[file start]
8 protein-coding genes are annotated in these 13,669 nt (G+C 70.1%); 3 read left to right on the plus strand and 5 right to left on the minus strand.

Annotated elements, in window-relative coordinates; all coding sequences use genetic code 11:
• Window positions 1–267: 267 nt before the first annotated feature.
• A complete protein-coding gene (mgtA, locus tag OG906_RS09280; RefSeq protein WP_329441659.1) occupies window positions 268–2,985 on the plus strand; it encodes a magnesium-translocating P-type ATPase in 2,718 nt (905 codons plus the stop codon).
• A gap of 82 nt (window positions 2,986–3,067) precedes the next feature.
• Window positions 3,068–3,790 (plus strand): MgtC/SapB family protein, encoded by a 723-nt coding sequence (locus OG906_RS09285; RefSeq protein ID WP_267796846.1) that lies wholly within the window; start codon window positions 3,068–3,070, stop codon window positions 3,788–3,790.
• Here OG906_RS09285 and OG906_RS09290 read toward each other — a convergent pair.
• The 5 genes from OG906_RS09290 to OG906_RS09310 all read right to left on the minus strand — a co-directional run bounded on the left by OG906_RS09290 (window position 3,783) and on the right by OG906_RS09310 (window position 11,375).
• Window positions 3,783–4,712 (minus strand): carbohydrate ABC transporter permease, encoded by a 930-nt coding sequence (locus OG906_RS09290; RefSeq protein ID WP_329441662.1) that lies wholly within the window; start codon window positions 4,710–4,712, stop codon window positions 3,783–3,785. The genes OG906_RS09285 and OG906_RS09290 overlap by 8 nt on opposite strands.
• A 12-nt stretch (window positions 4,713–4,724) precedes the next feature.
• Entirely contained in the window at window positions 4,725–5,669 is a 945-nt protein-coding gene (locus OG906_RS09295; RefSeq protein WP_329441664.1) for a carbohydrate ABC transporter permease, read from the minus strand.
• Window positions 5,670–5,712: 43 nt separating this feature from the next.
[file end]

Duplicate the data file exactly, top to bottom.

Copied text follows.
8 protein-coding genes are annotated in these 13,669 nt (G+C 70.1%); 3 read left to right on the plus strand and 5 right to left on the minus strand.

Annotated elements, in window-relative coordinates; all coding sequences use genetic code 11:
• Window positions 1–267: 267 nt before the first annotated feature.
• A complete protein-coding gene (mgtA, locus tag OG906_RS09280; RefSeq protein WP_329441659.1) occupies window positions 268–2,985 on the plus strand; it encodes a magnesium-translocating P-type ATPase in 2,718 nt (905 codons plus the stop codon).
• A gap of 82 nt (window positions 2,986–3,067) precedes the next feature.
• Window positions 3,068–3,790 (plus strand): MgtC/SapB family protein, encoded by a 723-nt coding sequence (locus OG906_RS09285; RefSeq protein ID WP_267796846.1) that lies wholly within the window; start codon window positions 3,068–3,070, stop codon window positions 3,788–3,790.
• Here OG906_RS09285 and OG906_RS09290 read toward each other — a convergent pair.
• The 5 genes from OG906_RS09290 to OG906_RS09310 all read right to left on the minus strand — a co-directional run bounded on the left by OG906_RS09290 (window position 3,783) and on the right by OG906_RS09310 (window position 11,375).
• Window positions 3,783–4,712 (minus strand): carbohydrate ABC transporter permease, encoded by a 930-nt coding sequence (locus OG906_RS09290; RefSeq protein ID WP_329441662.1) that lies wholly within the window; start codon window positions 4,710–4,712, stop codon window positions 3,783–3,785. The genes OG906_RS09285 and OG906_RS09290 overlap by 8 nt on opposite strands.
• A 12-nt stretch (window positions 4,713–4,724) precedes the next feature.
• Entirely contained in the window at window positions 4,725–5,669 is a 945-nt protein-coding gene (locus OG906_RS09295; RefSeq protein WP_329441664.1) for a carbohydrate ABC transporter permease, read from the minus strand.
• Window positions 5,670–5,712: 43 nt separating this feature from the next.